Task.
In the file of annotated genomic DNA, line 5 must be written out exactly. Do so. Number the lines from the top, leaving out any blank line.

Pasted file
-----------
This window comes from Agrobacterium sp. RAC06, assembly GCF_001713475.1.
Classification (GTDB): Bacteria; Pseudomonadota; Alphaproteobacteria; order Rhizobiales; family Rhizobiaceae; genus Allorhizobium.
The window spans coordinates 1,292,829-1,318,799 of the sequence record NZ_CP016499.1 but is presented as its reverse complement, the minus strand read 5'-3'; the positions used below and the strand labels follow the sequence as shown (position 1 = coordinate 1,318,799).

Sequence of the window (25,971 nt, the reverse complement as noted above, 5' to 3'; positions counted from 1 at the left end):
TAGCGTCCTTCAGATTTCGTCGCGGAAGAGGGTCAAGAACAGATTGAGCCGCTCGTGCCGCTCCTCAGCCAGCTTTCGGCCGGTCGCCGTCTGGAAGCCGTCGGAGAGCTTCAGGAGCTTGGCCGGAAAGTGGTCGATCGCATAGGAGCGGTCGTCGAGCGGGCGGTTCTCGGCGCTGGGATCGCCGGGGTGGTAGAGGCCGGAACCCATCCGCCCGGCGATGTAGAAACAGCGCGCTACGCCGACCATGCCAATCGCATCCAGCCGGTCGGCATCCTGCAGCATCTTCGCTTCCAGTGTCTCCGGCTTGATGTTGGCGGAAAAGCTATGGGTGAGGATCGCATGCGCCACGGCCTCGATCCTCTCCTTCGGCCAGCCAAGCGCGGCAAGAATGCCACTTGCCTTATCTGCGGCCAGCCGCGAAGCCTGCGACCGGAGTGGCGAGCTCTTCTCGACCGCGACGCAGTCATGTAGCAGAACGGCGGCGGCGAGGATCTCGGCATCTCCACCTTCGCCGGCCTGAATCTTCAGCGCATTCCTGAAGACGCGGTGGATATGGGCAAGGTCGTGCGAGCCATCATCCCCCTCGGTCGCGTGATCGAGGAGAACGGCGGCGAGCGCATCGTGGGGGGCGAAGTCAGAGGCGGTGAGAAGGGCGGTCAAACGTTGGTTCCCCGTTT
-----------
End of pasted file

TAGCGTCCTTCAGATTTCGTCGCGGAAGAGGGTCAAGAACAGATTGAGCCGCTCGTGCCGCTCCTCAGCCAGCTTTCGGCCGGTCGCCGTCTGGAAGCCGTCGGAGAGCTTCAGGAGCTTGGCCGGAAAGTGGTCGATCGCATAGGAGCGGTCGTCGAGCGGGCGGTTCTCGGCGCTGGGATCGCCGGGGTGGTAGAGGCCGGAACCCATCCGCCCGGCGATGTAGAAACAGCGCGCTACGCCGACCATGCCAATCGCATCCAGCCGGTCGGCATCCTGCAGCATCTTCGCTTCCAGTGTCTCCGGCTTGATGTTGGCGGAAAAGCTATGGGTGAGGATCGCATGCGCCACGGCCTCGATCCTCTCCTTCGGCCAGCCAAGCGCGGCAAGAATGCCACTTGCCTTATCTGCGGCCAGCCGCGAAGCCTGCGACCGGAGTGGCGAGCTCTTCTCGACCGCGACGCAGTCATGTAGCAGAACGGCGGCGGCGAGGATCTCGGCATCTCCACCTTCGCCGGCCTGAATCTTCAGCGCATTCCTGAAGACGCGGTGGATATGGGCAAGGTCGTGCGAGCCATCATCCCCCTCGGTCGCGTGATCGAGGAGAACGGCGGCGAGCGCATCGTGGGGGGCGAAGTCAGAGGCGGTGAGAAGGGCGGTCAAACGTTGGTTCCCCGTTT